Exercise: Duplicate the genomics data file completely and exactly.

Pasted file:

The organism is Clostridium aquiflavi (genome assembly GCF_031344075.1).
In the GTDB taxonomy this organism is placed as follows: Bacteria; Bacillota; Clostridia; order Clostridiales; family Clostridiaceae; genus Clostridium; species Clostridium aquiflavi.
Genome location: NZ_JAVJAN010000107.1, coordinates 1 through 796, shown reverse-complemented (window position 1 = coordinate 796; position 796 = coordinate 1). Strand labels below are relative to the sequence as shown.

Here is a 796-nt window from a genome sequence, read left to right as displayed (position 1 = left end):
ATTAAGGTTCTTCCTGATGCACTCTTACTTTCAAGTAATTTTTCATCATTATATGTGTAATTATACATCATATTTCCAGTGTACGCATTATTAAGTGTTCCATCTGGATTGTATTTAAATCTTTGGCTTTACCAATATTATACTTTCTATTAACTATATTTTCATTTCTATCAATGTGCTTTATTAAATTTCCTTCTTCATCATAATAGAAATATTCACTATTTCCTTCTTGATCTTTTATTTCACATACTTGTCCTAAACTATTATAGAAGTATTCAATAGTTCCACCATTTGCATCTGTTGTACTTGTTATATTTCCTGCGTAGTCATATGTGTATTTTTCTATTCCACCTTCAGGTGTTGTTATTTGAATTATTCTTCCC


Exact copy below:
The organism is Clostridium aquiflavi (genome assembly GCF_031344075.1).
In the GTDB taxonomy this organism is placed as follows: Bacteria; Bacillota; Clostridia; order Clostridiales; family Clostridiaceae; genus Clostridium; species Clostridium aquiflavi.
Genome location: NZ_JAVJAN010000107.1, coordinates 1 through 796, shown reverse-complemented (window position 1 = coordinate 796; position 796 = coordinate 1). Strand labels below are relative to the sequence as shown.

Here is a 796-nt window from a genome sequence, read left to right as displayed (position 1 = left end):
ATTAAGGTTCTTCCTGATGCACTCTTACTTTCAAGTAATTTTTCATCATTATATGTGTAATTATACATCATATTTCCAGTGTACGCATTATTAAGTGTTCCATCTGGATTGTATTTAAATCTTTGGCTTTACCAATATTATACTTTCTATTAACTATATTTTCATTTCTATCAATGTGCTTTATTAAATTTCCTTCTTCATCATAATAGAAATATTCACTATTTCCTTCTTGATCTTTTATTTCACATACTTGTCCTAAACTATTATAGAAGTATTCAATAGTTCCACCATTTGCATCTGTTGTACTTGTTATATTTCCTGCGTAGTCATATGTGTATTTTTCTATTCCACCTTCAGGTGTTGTTATTTGAATTATTCTTCCC